Having purchased a Thunderbolt ‘sound card’, the Zoom TAC-2, to make life easier when measuring loudspeakers it was too much of a temptation not to try recording some records.
Previous posts have talked about Record Cleaning and Do turntable belts sound different. Both posts have included downloadable samples of music to illustrate the differences.
This post is even simpler, linked below are four recordings of an excerpt from the same Nat King Cole track. The only change between recordings was the sampling rate. All are 24Bit Aiff files, one is 44.1, one. 88.2, one is 176.4 and the largest is 192kHz sampling.
The differences are not massive, don’t expect night and day differences. But there are differences and the better the system on which these are played, the easier they are to hear. The record is another charity shop purchase, so it’s not perfect but in some ways the clicks help to show the changes.
Nat King Cole 44.1kHz
Nat King Cole 88.2kHz
Nat King Cole 176.4kHz
Nat King Cole 192kHz
Naim Audio today confirmed that they have released a significant update for the award-winning NaimUniti. The key upgrade is the support for 24Bit/96kHz (and 24/88.2) playback of .wav and .flac files including fixed point 24 and 32bit files as well as 32bit floating point variants.
The update will be distributed to Naim retailers by a download this week. All the NaimUniti units shipped in February have included the latest code. This shows as Version 2.00.00 when checking the NaimUniti status screen.
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Naim Audio today confirmed that the new update — Version 1.5 — for the Naim HDX Hard Disk Player is available for retailers to download. In addition, thousands of CDs are in the post to Naim retailers to enable them to update their customers’ HDXs.
Version 1.5 brings a major improvement in convenience with rip to NAS and far more flexible networking. Shares are scanned or ignored by selection thus reducing scanning time and improving speed of music availability. This part of the update alone will bring massive benefits to many Naim customers who have large collections of music waiting further ripping.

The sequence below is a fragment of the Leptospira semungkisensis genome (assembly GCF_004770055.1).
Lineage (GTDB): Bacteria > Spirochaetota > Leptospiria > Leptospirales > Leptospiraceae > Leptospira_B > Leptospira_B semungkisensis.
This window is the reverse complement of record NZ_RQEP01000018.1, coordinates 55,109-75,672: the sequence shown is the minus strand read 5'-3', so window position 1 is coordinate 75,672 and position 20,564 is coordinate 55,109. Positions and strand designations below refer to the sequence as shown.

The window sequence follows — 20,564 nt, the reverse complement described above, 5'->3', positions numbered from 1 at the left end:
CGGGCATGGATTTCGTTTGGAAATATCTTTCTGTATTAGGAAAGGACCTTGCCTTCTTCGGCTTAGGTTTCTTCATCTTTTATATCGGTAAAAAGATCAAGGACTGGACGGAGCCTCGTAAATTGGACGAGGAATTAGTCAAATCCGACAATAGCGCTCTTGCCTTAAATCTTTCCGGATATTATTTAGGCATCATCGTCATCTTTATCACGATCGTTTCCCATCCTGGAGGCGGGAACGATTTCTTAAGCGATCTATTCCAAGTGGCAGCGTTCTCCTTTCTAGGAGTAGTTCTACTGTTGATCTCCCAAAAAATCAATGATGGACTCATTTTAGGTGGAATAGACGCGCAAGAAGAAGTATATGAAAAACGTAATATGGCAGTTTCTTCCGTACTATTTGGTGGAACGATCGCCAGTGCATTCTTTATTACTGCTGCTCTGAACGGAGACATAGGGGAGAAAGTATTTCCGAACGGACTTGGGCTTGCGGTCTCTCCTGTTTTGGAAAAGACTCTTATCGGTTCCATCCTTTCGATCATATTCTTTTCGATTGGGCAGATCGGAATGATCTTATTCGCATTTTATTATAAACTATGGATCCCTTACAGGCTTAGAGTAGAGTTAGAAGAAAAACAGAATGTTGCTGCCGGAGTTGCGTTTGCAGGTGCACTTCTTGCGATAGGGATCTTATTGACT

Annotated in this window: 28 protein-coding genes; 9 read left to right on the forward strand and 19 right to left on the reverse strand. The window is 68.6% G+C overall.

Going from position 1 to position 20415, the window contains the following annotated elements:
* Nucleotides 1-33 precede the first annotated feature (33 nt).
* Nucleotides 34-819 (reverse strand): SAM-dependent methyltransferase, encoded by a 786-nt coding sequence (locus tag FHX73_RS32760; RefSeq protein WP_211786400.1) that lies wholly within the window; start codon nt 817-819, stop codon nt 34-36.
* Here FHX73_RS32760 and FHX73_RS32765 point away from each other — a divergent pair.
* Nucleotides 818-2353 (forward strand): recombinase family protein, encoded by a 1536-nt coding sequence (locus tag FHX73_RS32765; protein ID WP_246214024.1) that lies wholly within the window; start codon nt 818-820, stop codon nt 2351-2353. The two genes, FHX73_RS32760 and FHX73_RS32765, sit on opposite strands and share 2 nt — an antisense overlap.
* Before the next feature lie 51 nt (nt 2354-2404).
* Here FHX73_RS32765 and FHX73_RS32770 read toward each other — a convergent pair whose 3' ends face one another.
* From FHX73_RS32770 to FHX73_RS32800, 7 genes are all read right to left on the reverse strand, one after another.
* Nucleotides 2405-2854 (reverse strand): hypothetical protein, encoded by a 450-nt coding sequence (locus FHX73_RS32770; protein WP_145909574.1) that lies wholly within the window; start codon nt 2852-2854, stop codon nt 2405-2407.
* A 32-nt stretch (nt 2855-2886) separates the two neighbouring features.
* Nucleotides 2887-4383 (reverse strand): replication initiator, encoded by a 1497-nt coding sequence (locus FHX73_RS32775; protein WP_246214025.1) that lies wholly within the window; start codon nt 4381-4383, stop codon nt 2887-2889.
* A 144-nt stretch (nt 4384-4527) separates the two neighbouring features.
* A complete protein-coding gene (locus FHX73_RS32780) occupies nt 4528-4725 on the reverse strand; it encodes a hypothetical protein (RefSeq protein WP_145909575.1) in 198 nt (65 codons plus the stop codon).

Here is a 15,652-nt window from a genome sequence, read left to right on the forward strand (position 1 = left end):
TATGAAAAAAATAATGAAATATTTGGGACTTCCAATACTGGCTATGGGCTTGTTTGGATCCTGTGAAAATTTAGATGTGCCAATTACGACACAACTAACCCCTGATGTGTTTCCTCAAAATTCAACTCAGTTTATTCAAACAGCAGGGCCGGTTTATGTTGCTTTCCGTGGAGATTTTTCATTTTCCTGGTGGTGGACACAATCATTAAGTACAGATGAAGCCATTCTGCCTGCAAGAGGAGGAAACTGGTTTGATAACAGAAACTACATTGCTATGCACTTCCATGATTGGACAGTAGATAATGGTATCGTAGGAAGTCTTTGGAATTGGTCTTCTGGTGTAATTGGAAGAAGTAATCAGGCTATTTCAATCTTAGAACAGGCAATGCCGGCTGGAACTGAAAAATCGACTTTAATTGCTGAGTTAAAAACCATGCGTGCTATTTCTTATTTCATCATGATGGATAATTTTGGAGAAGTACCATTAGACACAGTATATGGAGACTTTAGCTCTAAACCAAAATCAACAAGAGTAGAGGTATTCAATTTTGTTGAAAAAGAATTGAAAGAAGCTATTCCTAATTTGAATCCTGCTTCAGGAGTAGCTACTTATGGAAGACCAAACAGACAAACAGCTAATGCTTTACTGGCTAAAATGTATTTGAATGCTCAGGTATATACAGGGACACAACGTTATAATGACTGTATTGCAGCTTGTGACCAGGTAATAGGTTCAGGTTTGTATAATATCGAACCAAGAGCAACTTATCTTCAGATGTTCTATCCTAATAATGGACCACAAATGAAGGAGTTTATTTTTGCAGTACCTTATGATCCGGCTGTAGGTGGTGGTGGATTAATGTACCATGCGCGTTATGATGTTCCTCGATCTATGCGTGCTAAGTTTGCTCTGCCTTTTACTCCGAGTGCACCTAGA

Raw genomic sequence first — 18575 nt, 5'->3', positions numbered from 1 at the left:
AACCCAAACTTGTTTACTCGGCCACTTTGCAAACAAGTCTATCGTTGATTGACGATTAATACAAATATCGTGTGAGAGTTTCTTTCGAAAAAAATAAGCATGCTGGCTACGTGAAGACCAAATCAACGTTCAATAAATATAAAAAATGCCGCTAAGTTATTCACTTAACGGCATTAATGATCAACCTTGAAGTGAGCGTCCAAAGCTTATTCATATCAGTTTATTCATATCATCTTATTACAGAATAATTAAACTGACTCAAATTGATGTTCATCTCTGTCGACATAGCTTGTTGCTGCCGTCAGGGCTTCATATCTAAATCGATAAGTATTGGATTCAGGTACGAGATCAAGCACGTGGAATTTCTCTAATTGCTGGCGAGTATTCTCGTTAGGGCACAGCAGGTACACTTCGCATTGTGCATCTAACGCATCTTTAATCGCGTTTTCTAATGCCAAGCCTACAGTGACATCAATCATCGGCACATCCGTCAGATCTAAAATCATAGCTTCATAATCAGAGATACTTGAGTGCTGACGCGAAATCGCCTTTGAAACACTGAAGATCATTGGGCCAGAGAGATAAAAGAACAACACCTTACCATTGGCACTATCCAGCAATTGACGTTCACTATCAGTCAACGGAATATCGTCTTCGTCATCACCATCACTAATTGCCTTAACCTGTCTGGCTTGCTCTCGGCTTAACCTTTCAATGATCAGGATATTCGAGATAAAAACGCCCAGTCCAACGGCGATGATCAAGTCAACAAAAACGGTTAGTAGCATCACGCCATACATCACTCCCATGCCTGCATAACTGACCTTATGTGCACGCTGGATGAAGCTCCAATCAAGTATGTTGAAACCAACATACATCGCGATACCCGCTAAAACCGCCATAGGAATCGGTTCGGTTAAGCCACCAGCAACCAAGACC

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Decided to use Fleetwood Mac’s Rumours, but slightly more unusually, the DVD-A rip so the source is 24/96. Unlike quite a few DVD-As, this one appears to have some content above 22k. Amazing though, that given the total available dynamic range they still needed to ‘clip’ the recording. Still sounds rather good though.
To start I compared the standard power supply with the Maplin L54BR. Pleasant surprise, the Maplin delivers a subtlety of delivery that doesn’t emphasise any particular instruments. The original PS, in comparison, seems to make the bass line and the hi-hat a little more obvious in the mix of Dreams and decreases the importance of Stevie Nick’s voice.
Using track 7 , The Chain, showed the original as having a slightly ‘sharper’ delivery, more detail perhaps but certainly less music. The main difference was in the low end but this changed the overall presentation. The Maplin just delivered more music but in a controlled and balanced manner.
I then dug out the 500VA transformer I’d tried before – now in an aluminium box and with a ferrite on the output – in common with the original Dacmagic’s supply. This PS delivered more power to the presentation, more extension apparently but was slightly slower. It had better separation of instruments, but not really more music.
The more comparisons of power supplies I do with the Dacmagic the more impressed I am of the overall balance of the design.
I will carry on using the Maplin PS. It is easier to hide away, as it isn’t a walwart, and more importantly it improves the performance making it just that little more balanced and even handed.
The music playback system was a HP2133 netbook running Foobar and ASIO drivers connected by USB2 to a M-Audio Transit sound card which was connected with a Chord Optichord to the Cambridge.
This could be the start of an expensive time.
Having found and downloaded FestivaLink presents Hot Tuna at MerleFest 4/28/06 and Raising Sand by Robert Plant and Alison Krauss both in 24/96 from www.hdtracks.com I started to look around for more Hot Tuna live material. I found www.hottunatunes.com. While the downloads on hotunatunes are only available as mp3 or CD res Flacs there are hundreds to choose from. This could get very expensive.
The Hot Tuna hi-res download Hot Tuna at Merlefest is hi-res of sorts. Looking at its frequency content it looks suspiciously like an upsampled 44.1 or at best 48k DAT recording. Sounds rather good though. My first download from the HT site doesn’t sound as good but the music is just wonderful. Jefferson Airplane was (is) one of my favourite bands and HT may be currently running close behind. These guys may not be the springiest of chickens but they can sure play. My first paid for download also came with a free older gig recording in 128MP3. Sounds rather inadequate in comparison but totally worth a listen they are obviously on a roll that night.
The hi-res Raising Sand is quite different from the CD rip. It definitely sounds as if it has a higher bandwidth: it sounds smoother, more detailed and just more classy but it doesn’t have the punch or the impact of the lower res CD rip.
The Naim Classical label, a division of The Naim Label has just launched two CD/Data DVD Multipacks including 24 Bit 88.2kHz copies of the original masters.
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